HSC 11370.6 targets both sides of the transaction when a large amount of money is involved. So, for example, it's a crime to possess drug sales proceeds, and they include the cash to buy drugs, but they have to prove they knew this.
These crucial factors are not always easy to prove and are a frequent target of an experienced criminal defense lawyer.
Thus, to be convicted of violating California Health and Safety Code 11370.6, the prosecutor must prove several different factors.
These factors are called the “elements of the crime” and are listed under CALCRIM 2430 (possession) and CALCRIM 2431 (money to purchase) California criminal jury instructions as follows:
- defendant possessed an amount of money exceeding $100,000,
- acquired from the sale, possession, transportation, or manufacturing of a controlled substance,
- defendant knew the money was acquired from these sources,
- defendant intended to use the money to purchase a controlled substance.
What are the Penalties for HSC 11370.6?
Health and Safety Code Section 11370.6 HS is a “wobbler, “ meaning the prosecutor can file the charges as either a felony or a misdemeanor-level criminal offense.
How the District Attorney's office files the case depends on the case's circumstances and the defendant's criminal record. A prefiling intervention by our law firm may effectively influence this filing decision.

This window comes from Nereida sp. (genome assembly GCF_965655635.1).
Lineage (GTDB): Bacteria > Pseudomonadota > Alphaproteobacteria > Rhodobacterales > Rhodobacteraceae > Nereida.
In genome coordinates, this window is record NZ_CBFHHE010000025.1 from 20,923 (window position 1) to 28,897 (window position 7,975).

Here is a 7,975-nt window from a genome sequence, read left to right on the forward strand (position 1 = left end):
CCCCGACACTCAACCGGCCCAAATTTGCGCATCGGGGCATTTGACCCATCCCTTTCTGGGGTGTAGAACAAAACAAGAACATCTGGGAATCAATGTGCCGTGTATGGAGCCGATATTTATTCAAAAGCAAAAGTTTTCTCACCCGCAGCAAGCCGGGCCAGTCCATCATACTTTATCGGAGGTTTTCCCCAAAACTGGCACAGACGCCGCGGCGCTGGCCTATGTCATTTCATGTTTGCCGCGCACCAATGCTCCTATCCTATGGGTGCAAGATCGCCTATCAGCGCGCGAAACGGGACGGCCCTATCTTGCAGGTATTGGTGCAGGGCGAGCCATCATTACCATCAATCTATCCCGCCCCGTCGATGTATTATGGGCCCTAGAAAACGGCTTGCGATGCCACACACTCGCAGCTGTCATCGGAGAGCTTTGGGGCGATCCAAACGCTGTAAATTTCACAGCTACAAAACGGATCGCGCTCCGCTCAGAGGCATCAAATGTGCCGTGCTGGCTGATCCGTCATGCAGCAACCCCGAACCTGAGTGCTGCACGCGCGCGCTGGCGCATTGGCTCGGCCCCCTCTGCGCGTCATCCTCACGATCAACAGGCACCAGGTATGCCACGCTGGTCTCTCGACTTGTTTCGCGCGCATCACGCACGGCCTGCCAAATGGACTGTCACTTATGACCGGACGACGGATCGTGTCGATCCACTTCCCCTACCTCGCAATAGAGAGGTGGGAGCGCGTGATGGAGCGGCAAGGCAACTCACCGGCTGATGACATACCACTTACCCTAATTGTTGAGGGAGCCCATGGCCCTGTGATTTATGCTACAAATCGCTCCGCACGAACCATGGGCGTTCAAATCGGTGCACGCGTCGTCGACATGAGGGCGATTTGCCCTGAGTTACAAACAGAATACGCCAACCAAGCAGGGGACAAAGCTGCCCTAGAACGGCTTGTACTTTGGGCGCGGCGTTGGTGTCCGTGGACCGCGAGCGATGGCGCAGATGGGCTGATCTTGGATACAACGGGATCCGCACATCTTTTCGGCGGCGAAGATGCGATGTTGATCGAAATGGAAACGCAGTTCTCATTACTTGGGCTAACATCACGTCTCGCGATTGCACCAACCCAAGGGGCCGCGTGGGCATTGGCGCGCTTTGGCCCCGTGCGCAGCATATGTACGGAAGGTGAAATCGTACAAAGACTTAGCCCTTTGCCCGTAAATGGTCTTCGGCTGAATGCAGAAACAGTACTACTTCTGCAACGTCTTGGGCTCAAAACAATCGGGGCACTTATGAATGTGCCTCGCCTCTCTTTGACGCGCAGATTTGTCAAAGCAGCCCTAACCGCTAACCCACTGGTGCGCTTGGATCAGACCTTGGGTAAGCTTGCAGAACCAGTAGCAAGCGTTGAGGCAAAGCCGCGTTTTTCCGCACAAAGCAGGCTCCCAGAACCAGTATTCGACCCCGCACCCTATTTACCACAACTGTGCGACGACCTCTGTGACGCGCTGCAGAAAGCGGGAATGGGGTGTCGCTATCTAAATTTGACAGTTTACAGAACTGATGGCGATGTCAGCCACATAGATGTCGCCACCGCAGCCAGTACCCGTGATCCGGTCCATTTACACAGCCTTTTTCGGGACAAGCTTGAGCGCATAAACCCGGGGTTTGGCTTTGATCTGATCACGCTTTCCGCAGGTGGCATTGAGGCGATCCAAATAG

A misdemeanor Section 11370.6 violation is punishable by up to a year in the county jail and a fine of up to $1,000.
If filed as a felony case, then the same violation is punishable by two, three, or four years in the California state prison and a fine of up to $10,000.
What are the Defenses for HSC 11370.6?
To determine the guilt or innocence of a defendant charged with violating HS 11370.6, our California criminal defense lawyers can use different strategies to challenge the case.
First, we might be able to show that the defendant had legitimate employment in an attempt to explain why they had over $100,000 in cash.
Next, we might be able to challenge the allegations that the source of the money was related to drug sales. Finally, perhaps it came from other legal authorities, and the prosecution has insufficient evidence to prove guilt. In other words, there are often innocent explanations for why someone has large amounts of cash.
Finally, as noted above, we might be able to argue that you did not know that the money you were carrying was related to illegal drug sales.
Prosecutors will often attempt to use ledgers as evidence of drug transactions or the testimony of witnesses or undercovers police officers to support the drug charges.
If you are under investigation or already accused of possessing drug proceeds over $100,000 that violate HSC 11370.6, contact us to look at the case and options.
It might be possible to negotiate with the prosecutor to reduce charges or even get the case dropped. Also, it might be possible to avoid the formal filing of criminal charges before the court through our prefiling intervention process.
Eisner Gorin LLP is a criminal defense law firm with two office locations in Los Angeles County. We are available for an initial consultation at (877) 781-1570.